On every students mind in higher education is how will I secure a job after graduation. At USC I tell our students their mantra should be find and be found, and the key to being found is sharing your work. We use Seesaw as a learning journal and students then choose selected pieces of work to share in a public digital portfolio using LinkedIn. Through the opportunity to reflect on their work and practice, students can identify key pieces of work that they can share publicly alongside their journey. One of the greatest signs of a great app is that it provides you with real world skills. The skill students learn by using Seesaw as a learning journal translates into their ability to be reflective practitioners of their craft who understand and value sharing their work with a community of their peers.
In using Seesaw as a transitional tool to LinkedIn, where they create their digital portfolios, students are in a stronger position to present themselves to employers. As Simon Sinek reminds us, “People don’t buy what you do, they buy why you do it. And what you do simply proves what you believe.” Digital portfolios are an excellent avenue for students to show what they do. Cheri Geist, PA-C a graduate of the class of 2015, sent this email shortly after graduation:
What stands out to me is that Cheri knew she had a safe place to ask a question, she was proud of the work she was sharing on social media, so much so that she’s showing her mom! When’s the last time your 27-year old did that? But above all Cheri was able to use the skill she had learned about digital portfolios to not just look for jobs, but to find one that was right for her.
Professional Learning Networks
Once students have a digital portfolio they are ready to share with a global audience, naturally the next question is how will I be found? The answer - build a professional learning network. However, for many students leading and learning online is new territory, one that again faculty need to scaffold, and teach best practices.
One of the driving questions as I work alongside faculty to reimagine learning in higher education is, “when and where do students learn?”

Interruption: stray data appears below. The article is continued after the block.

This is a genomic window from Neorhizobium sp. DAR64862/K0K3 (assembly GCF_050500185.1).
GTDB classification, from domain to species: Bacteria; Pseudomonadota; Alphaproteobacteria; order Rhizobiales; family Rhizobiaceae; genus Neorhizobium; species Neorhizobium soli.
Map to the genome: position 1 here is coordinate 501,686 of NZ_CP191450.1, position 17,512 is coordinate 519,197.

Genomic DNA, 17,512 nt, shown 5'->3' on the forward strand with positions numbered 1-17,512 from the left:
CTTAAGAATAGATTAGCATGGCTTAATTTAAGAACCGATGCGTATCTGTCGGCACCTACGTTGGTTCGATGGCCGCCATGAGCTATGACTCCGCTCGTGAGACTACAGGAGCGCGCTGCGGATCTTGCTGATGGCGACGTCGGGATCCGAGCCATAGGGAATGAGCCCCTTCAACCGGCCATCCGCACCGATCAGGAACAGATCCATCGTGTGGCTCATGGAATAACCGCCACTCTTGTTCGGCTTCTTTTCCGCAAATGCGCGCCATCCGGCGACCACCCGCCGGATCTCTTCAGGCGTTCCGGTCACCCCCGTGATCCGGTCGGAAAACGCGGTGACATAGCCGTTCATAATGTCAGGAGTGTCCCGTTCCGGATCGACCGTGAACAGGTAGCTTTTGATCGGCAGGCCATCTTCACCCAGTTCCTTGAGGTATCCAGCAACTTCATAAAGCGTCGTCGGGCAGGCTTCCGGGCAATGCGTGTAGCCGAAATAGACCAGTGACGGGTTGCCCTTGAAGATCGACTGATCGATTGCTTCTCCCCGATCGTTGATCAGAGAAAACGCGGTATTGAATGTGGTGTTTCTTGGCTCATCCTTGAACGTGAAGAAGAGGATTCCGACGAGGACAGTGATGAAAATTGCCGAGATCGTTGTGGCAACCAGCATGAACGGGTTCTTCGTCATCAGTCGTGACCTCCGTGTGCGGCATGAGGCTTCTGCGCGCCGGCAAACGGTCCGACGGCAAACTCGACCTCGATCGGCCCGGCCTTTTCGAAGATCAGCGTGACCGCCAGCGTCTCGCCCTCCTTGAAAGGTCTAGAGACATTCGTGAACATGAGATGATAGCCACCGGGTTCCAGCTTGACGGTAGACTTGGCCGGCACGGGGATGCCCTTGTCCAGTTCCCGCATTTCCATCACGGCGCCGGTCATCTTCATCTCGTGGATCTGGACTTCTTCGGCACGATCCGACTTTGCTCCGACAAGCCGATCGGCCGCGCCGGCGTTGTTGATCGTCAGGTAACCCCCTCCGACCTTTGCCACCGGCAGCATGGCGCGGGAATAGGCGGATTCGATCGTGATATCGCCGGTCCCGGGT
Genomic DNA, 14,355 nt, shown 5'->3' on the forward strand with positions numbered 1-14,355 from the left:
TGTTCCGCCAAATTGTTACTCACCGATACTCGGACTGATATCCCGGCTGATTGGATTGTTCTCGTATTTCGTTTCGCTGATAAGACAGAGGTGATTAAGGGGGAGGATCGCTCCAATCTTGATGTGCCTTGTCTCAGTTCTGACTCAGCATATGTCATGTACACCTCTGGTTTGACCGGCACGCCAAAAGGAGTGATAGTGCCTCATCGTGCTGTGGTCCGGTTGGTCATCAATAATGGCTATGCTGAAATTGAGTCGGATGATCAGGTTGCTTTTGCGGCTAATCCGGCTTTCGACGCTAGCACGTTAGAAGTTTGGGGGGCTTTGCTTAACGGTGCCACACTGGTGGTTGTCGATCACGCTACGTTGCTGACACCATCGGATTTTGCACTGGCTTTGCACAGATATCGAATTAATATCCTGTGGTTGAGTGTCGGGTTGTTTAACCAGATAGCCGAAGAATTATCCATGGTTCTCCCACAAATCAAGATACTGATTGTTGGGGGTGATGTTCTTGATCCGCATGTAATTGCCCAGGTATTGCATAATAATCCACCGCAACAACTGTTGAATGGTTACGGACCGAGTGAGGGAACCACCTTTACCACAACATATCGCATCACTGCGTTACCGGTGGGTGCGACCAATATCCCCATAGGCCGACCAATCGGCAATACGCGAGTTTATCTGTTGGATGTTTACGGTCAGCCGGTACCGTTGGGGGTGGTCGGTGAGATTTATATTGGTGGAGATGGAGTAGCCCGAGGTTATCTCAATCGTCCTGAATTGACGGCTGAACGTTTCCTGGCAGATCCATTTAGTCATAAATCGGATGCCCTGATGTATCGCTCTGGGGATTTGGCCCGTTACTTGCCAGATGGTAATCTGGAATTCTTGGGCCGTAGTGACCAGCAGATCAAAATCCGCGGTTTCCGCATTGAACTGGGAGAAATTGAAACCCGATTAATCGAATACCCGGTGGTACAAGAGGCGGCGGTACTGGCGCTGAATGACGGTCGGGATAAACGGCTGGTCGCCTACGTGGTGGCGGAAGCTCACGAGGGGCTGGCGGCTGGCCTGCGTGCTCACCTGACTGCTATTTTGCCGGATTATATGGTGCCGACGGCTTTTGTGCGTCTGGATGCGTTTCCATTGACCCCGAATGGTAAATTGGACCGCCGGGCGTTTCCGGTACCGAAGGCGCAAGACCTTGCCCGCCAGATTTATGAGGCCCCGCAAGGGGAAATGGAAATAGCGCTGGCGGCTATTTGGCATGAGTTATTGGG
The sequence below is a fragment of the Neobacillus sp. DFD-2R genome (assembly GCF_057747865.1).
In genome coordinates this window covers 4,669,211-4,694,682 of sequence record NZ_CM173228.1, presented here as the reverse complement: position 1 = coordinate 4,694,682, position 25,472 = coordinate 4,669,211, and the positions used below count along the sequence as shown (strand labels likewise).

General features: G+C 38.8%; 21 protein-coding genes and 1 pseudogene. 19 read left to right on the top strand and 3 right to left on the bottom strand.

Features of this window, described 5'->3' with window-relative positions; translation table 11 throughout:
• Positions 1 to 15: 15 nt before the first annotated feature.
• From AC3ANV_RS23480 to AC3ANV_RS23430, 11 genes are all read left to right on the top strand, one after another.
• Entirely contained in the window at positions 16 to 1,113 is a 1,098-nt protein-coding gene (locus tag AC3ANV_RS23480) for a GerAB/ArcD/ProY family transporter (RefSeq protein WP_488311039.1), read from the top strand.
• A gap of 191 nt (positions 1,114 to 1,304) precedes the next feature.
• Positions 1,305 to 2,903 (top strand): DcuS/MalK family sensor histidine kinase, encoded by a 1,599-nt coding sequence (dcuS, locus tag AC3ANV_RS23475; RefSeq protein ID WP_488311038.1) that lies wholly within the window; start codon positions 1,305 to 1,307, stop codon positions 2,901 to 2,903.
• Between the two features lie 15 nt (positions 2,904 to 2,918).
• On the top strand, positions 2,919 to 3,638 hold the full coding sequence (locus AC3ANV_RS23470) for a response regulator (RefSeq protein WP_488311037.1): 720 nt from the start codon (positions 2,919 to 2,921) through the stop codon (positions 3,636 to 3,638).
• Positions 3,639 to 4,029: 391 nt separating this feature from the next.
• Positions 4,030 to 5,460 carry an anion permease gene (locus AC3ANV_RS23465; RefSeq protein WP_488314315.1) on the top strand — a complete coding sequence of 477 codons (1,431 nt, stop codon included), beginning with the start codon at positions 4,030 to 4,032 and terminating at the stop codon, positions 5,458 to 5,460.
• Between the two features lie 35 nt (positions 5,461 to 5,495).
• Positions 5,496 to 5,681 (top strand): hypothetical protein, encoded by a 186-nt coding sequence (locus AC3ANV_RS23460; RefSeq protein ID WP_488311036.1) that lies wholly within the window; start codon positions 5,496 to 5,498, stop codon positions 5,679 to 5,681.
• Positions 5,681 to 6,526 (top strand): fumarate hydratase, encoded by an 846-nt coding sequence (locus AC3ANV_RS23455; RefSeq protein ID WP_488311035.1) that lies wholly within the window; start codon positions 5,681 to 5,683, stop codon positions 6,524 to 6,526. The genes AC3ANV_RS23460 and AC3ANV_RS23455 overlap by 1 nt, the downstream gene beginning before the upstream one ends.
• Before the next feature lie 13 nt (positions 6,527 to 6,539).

We know that today most of our students are consuming information online. However, we also know, that these young adults often lack the skills that they need to take advantage of the benefits of learning through networks. Many may be following blogs or individuals associated with their interests, however they may not be using them for learning. or expanding their network base. Allowing students a safe space, where they can learn through doing, facilitated by a teacher, allows them to experience first hand the benefits of a learning network.
While students rotate through their different clerkships, we use this opportunity to build community in the cloud. Each group has their own Seesaw class, where they share a story of the week.
We quickly found that students were supporting one another, sharing advice, strategies and tips and tricks, with the educator there to facilitate and guide each moment. This opportunity provides educators with an avenue to talk about the advantages of connected learning. In creating a learning network, students can search trusted sources for information and ask them questions. While their network is initially made up of their peers, there is an incredible teaching moment to share the importance of cultivating diverse and interdisciplinary networks. From here we transition our students to social media platforms such as Twitter and LinkedIn.
Through all the above experiences, educators and students have plenty of opportunities to talk about the challenges and opportunities of being a professional in today’s day and age. It is most certainly a disservice to students to graduate them without having discussions on digital professionalism. Dismissing students as digital natives who “already know” increases their chances of making a mistake where the consequences may be life-altering. Being able to practice sharing stories from the field, provides students with a safe space to learn and the skills they need to transition to real world platforms. Too often we spend most of our time telling students what they should not be doing, when we could be crafting opportunities for students to experience first hand the benefits and opportunities that are available to them today.
Seesaw has provided us with the space we need to teach our students the skills they need to be safe, respectful and responsible digital professionals.